Tales of Shoot Horror! Here is the very Canon 5D Mark II and Beachtek adapter that I failed to hook up.

Getting back into the swing of work after a long weekend usually involves copious amounts of caffeine, a long negotiation with oneself to extricate from bed and get rolling, and a flood of stress whooshing back into the picture as the week we just shook off comes back to haunt us. Shooting after one of these extended breaks can be both a nice way to get back in action and a test of our ability to get reorganized and reintegrate with the professional world.

So, what happens when a brain doesn’t quite want to kick back into gear with a post-long weekend shoot? Bad things. Very, very bad things.

A short time ago, at a client site not that far away…

Here is the story of what had the potential to be this writer’s most difficult and embarrassing day back to work. It all started with a wonderful long weekend.

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*** While I would love to say this story took place many years ago, long before I became a video professional, it didn’t. It happened last fall. Sorry — back to the story. ***

A friend’s wedding took place on the Saturday of an unusually warm weekend. Lots of fun and frivolity was enjoyed by all in attendance, and the next couple of days off were filled with brunches, lunches, and pub nights to celebrate the nuptials. The weekend was a joy, certainly putting the reality of Tuesday’s shoot far off into the depths of my brain. It would be fine. I knew what I was doing.

Well, Tuesday morning rolled around and it was time to come back to Earth and load up for the shoot. With all of the excitement of the weekend, I was running a few minutes late, but there was plenty of setup time, so I skipped breakfast and was quickly back on track.

The shoot was for a public service announcement helping bicyclists to operate around traffic on the road, and vice versa. An expert was to speak live on camera and interact with a cartoon version of himself, which I was filming, converting to cartoon form and adding in during post. I had done some similar projects in the past, and this one was shaping up to be really fun.

On Set

A set was put together out in the cordoned off parking lot and a second set was fashioned in a large classroom facility inside their building. The indoor set consisted of a large portable greenscreen, clamped tight to Cameron background stands, lit for key and fill with a couple of large Westcott fluorescent Spiderlites with softboxes, a Lowel Omni-Light across the room for general scene light, and a Lowel Pro-Light to work as a hair light. 

Outdoors we had a very simple setup. A beautiful sunny day, and a reflector.

For shooting hardware I chose to use Canon 5D Mark II DSLRs with Beachtek audio adapters, Sennheiser G3 wireless microphone systems with lavaliere mics, and mid-level Manfrotto tripods.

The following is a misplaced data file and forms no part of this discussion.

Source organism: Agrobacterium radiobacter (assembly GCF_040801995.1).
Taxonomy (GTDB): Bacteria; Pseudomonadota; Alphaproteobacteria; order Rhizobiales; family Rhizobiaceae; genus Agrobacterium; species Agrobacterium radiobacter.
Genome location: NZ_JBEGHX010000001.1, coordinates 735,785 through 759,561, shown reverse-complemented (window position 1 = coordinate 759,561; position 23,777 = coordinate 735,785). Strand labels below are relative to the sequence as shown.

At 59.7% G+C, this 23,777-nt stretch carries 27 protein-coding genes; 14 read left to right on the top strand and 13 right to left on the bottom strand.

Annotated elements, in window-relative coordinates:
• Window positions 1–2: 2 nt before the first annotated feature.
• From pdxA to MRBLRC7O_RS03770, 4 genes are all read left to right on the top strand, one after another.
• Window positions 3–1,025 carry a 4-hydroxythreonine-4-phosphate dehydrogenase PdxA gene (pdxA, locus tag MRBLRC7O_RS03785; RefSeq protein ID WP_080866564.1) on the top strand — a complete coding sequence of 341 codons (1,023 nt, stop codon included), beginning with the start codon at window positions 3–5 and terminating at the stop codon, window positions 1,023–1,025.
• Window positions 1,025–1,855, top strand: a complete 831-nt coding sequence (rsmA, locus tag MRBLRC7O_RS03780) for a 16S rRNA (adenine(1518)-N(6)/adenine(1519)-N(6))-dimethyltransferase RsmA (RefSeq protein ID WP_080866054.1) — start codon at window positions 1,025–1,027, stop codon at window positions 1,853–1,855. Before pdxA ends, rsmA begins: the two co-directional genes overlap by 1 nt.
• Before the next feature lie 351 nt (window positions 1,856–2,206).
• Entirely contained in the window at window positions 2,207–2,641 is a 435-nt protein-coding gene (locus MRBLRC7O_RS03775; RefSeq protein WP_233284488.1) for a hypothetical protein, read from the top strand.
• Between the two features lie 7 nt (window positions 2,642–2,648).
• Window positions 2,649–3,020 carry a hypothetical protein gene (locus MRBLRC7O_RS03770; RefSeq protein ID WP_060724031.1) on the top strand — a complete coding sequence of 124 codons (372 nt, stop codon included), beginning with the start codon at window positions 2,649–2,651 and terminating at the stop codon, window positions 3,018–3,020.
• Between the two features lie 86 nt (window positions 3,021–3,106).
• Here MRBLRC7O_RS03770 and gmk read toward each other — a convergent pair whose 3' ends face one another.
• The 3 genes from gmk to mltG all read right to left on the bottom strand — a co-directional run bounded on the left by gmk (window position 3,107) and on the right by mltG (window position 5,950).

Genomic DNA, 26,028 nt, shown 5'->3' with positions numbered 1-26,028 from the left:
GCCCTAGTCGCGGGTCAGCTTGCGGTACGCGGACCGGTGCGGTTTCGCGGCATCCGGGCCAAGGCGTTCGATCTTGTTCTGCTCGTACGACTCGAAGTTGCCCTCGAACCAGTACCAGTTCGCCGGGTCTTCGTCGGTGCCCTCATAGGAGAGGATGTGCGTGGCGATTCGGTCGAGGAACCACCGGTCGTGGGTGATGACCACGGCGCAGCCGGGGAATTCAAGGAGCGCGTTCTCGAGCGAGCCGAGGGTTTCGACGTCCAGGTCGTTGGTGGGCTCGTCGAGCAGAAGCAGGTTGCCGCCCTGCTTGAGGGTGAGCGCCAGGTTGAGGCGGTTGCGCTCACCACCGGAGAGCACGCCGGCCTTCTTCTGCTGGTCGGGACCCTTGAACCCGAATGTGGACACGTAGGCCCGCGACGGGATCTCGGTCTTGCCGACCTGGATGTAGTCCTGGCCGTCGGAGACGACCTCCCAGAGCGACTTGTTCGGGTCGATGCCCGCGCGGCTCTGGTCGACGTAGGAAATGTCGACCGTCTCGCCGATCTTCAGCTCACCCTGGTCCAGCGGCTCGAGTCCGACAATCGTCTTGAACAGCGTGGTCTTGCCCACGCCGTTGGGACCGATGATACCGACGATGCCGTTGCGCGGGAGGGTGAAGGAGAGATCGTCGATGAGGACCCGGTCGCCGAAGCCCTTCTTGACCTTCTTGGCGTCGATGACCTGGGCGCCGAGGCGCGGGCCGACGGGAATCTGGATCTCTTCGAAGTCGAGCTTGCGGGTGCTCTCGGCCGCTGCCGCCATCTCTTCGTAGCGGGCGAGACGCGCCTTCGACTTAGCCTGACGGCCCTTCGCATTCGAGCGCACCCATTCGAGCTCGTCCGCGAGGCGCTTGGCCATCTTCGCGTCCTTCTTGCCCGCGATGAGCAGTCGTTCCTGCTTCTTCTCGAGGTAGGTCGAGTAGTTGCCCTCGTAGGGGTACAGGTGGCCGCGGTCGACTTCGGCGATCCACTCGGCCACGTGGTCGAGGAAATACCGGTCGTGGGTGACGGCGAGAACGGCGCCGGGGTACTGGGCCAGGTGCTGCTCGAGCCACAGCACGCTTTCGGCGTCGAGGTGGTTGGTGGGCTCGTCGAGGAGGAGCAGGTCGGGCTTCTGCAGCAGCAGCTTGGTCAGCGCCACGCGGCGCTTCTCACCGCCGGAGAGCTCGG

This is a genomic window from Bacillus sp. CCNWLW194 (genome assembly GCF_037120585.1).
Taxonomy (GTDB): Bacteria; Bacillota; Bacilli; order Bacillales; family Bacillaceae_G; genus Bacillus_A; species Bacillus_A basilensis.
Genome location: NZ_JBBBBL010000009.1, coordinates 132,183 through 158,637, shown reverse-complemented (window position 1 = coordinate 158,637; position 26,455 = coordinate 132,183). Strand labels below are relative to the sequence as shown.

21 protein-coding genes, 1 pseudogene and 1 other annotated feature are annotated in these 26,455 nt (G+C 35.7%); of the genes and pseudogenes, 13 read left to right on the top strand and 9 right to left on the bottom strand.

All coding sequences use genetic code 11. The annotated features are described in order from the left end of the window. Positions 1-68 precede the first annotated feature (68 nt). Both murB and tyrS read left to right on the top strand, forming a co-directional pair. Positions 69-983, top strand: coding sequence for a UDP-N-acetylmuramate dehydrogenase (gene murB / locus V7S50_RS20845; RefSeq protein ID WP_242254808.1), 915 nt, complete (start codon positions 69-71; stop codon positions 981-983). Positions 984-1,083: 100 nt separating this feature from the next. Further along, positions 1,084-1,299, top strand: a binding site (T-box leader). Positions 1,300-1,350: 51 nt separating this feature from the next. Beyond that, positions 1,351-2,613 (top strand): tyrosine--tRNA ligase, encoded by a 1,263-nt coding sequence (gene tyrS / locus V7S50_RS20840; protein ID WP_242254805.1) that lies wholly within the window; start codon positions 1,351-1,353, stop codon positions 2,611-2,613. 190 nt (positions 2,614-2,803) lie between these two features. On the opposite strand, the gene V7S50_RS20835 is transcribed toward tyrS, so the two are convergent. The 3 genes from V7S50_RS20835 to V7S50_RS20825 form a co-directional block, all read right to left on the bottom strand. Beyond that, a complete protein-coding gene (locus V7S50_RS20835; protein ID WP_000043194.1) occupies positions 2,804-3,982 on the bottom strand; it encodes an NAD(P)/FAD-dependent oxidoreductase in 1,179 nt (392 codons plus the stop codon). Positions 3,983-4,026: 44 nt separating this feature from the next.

Though I had another body on set to assist with camera operation while I directed and fussed over the lights and talent, it was my job prior to shooting to prep every piece of gear and perform tests to ensure everything was working as it should. Having run a few minutes late, I tested everything. At least, I’m pretty sure I tested everything. I mean, it all looked right, so that’s good, right?

Woozy from skipping breakfast and too much coffee I put my head down and got to work.

Shooting Begins — The Morning

As expected, the shoot happened on time whether I was ready or not. I wasn’t feeling great by this point so I skipped my usual final checkup —  the one where I shoot a few clips in each environment with my talent speaking to ensure audio and video were as good as they should be. Sure that it would be fine, and reluctant to make the client wait, we got shooting.

Starting outdoors, we enjoyed the benefits of a sunny day. That big 5D sensor gobbled up the sunlight and returned beautiful imagery. Even on the Canon’s tiny screen it was easy to see that our footage was going to be perfect, and a quick playback of a clip proved our audio was indeed captured and was bright and clear.

Between indoor and outdoor shoots, the crew, client and talent broke for lunch. Wanting to check some emails, double check lighting, and get off my feet, I opted to stay and prep for their return. I was hungry, but I would feel better knowing that the set was perfect for the afternoon.

Shooting Continues — The Afternoon

Moving indoors our talent was getting more comfortable on camera and we jumped right into capturing our greenscreen shots. Refuelled from a good lunch, his delivery was clear and crisp. Audio from the awesome G3 came through the Beachtek adapter loud and clear. Even the cameras worked better than imagined. While the 5D isn’t the best tool for greenscreen work, we were taking the subject, keying out the background, then using After Effects’ native Cartoon effect to turn our character into a cartoon. I wasn’t worried about color depth, compression — heck, I wasn’t even that worried about focus — we just had to turn the guy on the screen into a cartoon.

We packed the bulk of the gear up, just leaving cameras on tripods off to the side while we did a bit of “just in case” work. With differing conditions inside and outside of the building there was a bit of concern that audio wouldn’t match up very well. We used foam over the microphone while outside to keep wind noise down, but it would be natural for the talent to speak differently when in the noisier outdoor environment. With a script of only about 20 lines of dialogue, it was decided to have the talent perform his live action and cartoon parts into a great Blue Yeti Pro USB condenser microphone into Adobe Audition on a MacBook Pro. It was a precautionary measure, but heck, extra measures are always welcome when back at the editing desk, as I would soon find out.

By dinner time we had wrapped everything. New audio was captured, our shot lists had been entirely checked off. The client and talent were enjoying that post-shoot euphoria that often occurs when they’re sure that we just nailed something. 

Packing Up

For me, it was time to finish packing and get home. After all I hadn’t eaten yet, and enjoy being head chef at home. I had about an hour before the dogs needed to be walked and dinner should be on the table.